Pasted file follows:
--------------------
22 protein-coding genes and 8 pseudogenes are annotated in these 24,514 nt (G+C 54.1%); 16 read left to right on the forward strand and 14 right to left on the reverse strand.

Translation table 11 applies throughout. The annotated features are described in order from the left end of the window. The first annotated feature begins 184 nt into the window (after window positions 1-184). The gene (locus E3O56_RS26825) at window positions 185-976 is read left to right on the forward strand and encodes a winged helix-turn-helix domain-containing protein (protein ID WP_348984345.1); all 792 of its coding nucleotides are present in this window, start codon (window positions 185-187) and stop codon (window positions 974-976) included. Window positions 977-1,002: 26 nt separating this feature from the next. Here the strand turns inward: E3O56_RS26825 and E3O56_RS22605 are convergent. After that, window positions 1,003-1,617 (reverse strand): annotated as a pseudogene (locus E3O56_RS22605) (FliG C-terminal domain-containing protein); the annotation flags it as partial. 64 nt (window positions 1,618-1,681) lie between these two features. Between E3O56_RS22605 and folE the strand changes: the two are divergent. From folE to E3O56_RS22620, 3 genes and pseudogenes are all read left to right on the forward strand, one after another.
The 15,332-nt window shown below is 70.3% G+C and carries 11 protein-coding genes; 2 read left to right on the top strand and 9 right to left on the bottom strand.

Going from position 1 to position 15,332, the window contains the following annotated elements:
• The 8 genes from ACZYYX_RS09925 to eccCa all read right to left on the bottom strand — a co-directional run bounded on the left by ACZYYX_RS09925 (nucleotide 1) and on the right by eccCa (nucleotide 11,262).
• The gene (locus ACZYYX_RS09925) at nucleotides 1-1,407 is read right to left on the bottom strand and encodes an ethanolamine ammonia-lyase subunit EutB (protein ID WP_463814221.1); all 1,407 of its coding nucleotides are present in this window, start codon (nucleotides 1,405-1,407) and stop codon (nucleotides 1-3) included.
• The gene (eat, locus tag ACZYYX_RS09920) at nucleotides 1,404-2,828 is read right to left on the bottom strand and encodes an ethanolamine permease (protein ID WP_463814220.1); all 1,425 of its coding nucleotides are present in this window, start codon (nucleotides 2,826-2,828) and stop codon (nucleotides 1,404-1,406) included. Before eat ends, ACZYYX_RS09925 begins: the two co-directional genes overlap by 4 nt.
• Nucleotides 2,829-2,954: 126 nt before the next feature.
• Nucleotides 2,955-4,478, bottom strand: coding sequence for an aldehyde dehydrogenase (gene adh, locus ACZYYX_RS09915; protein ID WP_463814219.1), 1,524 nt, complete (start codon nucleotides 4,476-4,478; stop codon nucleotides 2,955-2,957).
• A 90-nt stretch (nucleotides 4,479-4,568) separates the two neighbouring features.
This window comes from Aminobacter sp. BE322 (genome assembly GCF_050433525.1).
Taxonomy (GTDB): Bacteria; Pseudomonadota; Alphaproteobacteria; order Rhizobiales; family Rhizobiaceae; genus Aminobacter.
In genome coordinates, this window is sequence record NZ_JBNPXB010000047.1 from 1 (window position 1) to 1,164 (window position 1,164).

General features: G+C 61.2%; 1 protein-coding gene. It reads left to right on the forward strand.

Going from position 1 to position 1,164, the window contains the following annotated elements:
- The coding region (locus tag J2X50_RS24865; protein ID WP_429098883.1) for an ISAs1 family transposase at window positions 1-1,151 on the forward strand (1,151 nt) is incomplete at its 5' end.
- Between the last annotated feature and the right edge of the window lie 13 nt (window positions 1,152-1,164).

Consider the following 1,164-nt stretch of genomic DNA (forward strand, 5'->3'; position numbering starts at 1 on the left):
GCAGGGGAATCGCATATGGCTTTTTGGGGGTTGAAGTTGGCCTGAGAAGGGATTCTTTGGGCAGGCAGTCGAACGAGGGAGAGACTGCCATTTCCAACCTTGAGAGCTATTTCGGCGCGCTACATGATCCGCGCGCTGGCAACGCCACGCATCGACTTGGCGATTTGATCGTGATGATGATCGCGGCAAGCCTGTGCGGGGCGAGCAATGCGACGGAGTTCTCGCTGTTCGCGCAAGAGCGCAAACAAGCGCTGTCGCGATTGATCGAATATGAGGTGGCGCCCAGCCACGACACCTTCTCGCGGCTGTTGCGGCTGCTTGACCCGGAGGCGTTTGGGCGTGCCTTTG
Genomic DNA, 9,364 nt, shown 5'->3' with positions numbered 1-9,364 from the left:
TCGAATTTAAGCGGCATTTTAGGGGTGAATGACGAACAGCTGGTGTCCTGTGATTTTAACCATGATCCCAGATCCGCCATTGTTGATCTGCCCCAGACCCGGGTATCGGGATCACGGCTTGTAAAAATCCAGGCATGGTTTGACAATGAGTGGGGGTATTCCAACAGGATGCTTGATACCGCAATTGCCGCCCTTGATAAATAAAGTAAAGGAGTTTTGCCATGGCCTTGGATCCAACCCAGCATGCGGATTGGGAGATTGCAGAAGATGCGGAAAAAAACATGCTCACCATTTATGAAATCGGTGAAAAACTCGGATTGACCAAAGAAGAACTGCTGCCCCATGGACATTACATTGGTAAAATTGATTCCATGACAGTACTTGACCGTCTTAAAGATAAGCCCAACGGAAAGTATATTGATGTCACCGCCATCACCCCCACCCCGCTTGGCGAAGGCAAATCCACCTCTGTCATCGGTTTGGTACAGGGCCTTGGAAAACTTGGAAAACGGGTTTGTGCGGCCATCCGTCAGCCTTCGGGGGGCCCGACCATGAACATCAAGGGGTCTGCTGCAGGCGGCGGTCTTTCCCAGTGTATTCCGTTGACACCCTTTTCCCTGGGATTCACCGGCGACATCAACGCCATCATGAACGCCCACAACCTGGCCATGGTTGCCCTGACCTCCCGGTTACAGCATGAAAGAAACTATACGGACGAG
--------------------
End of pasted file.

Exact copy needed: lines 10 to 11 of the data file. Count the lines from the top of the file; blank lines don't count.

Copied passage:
• A 90-nt stretch (nucleotides 4,479-4,568) separates the two neighbouring features.
This window comes from Aminobacter sp. BE322 (genome assembly GCF_050433525.1).